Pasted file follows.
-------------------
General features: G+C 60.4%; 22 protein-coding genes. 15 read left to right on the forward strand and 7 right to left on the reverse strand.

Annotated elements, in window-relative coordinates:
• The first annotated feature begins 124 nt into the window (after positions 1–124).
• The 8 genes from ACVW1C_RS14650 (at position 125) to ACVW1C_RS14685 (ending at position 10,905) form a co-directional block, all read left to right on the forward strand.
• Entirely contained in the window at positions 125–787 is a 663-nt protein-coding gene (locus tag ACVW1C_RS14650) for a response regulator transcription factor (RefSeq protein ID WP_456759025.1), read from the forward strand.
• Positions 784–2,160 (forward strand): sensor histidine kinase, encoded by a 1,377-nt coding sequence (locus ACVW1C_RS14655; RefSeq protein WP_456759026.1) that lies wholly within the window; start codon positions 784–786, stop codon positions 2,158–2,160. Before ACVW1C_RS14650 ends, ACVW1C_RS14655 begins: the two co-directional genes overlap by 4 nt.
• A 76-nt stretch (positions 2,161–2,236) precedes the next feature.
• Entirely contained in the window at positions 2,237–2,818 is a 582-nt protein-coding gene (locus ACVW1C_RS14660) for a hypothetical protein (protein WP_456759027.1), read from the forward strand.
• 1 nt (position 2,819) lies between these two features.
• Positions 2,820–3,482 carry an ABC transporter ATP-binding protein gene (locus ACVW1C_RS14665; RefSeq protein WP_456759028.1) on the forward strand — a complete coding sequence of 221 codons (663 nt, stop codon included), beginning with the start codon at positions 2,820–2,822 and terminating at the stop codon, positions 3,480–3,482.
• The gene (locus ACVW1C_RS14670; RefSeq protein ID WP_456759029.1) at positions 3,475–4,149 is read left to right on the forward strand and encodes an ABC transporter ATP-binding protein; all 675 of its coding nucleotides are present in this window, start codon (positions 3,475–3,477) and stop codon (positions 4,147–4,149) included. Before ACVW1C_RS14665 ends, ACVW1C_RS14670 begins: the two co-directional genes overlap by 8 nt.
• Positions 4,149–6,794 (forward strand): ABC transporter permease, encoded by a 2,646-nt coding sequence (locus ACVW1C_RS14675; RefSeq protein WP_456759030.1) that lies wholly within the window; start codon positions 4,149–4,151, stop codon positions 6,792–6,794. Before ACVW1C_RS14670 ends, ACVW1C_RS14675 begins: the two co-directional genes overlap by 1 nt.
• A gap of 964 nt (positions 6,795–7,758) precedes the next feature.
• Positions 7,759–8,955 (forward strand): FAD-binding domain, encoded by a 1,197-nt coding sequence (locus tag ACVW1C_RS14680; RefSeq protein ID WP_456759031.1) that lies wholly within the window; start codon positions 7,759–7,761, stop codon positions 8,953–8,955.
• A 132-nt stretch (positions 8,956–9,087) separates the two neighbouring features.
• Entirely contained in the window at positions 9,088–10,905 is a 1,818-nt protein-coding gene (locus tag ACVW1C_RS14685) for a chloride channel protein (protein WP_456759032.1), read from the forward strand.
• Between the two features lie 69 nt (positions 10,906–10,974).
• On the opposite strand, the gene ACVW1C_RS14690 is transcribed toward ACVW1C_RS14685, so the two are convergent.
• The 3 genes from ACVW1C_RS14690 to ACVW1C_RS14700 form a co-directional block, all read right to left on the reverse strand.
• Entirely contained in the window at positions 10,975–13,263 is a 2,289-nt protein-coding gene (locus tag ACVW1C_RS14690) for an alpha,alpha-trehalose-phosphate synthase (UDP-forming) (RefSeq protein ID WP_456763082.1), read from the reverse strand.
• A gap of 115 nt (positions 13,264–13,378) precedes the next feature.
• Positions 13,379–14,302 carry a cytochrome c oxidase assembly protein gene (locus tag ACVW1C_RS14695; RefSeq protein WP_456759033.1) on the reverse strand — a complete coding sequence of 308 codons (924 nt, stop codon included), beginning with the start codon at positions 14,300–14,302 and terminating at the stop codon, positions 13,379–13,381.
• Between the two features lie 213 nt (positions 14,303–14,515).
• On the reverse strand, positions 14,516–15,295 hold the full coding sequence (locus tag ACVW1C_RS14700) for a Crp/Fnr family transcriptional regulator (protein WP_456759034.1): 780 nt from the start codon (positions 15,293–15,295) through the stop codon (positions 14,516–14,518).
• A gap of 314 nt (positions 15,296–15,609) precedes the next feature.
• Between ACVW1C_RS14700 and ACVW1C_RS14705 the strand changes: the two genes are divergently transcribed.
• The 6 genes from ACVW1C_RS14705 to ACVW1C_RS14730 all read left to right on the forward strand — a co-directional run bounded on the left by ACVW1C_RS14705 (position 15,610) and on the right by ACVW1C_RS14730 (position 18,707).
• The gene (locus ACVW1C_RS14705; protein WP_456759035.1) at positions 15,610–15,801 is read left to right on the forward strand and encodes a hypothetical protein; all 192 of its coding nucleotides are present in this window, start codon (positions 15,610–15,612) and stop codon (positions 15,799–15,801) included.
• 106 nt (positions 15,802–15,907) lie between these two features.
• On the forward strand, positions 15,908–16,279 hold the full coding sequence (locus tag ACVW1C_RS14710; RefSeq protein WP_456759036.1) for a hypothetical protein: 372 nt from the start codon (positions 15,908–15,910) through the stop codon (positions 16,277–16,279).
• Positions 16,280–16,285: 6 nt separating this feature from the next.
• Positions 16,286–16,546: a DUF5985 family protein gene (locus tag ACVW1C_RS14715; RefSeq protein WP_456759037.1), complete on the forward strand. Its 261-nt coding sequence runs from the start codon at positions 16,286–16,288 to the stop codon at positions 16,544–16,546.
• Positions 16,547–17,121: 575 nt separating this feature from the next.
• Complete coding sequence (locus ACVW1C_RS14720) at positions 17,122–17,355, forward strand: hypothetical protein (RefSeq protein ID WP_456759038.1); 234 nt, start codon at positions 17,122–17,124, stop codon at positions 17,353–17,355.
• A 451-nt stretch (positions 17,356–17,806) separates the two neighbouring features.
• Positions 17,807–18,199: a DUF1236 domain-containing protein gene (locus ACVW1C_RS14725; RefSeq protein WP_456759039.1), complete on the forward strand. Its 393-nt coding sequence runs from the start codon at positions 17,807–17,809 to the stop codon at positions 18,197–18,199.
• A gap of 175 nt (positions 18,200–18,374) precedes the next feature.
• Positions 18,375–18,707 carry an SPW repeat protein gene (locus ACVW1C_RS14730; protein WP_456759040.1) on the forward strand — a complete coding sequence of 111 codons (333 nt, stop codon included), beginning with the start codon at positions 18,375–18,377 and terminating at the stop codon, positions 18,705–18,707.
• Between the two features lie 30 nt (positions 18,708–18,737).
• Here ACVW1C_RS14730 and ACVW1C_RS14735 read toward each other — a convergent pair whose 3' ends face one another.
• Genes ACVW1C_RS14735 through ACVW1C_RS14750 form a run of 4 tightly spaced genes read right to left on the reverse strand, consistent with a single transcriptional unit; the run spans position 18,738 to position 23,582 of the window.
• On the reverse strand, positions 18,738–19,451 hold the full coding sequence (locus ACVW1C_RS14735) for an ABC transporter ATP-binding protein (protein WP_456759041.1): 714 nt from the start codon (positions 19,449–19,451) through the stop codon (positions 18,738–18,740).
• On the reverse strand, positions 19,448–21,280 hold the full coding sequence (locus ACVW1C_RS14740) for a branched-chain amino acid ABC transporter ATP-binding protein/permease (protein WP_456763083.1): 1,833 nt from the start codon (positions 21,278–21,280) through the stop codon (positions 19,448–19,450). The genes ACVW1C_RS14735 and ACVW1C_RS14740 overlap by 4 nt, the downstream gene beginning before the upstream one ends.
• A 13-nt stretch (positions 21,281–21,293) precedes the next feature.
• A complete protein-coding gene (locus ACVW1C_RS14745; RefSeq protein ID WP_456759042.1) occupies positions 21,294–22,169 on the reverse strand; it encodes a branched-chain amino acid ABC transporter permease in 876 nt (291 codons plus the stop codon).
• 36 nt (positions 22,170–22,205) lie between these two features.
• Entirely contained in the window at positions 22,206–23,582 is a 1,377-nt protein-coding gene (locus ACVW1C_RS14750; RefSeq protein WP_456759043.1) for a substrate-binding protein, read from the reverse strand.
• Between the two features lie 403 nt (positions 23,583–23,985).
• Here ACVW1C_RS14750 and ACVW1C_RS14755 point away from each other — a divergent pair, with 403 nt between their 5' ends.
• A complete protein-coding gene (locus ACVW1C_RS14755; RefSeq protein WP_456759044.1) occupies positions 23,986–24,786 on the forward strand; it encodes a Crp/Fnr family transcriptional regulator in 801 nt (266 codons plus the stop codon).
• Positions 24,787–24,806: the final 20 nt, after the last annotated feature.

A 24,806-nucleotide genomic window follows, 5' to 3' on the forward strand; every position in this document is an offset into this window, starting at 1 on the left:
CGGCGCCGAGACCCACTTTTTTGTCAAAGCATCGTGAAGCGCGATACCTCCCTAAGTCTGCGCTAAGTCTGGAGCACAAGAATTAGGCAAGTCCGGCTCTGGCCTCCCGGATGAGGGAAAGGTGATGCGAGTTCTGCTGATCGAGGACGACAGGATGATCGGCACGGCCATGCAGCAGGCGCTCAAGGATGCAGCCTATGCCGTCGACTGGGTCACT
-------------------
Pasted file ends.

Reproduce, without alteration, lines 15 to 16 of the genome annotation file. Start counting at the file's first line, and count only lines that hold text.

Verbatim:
• A 132-nt stretch (positions 8,956–9,087) separates the two neighbouring features.
• Entirely contained in the window at positions 9,088–10,905 is a 1,818-nt protein-coding gene (locus tag ACVW1C_RS14685) for a chloride channel protein (protein WP_456759032.1), read from the forward strand.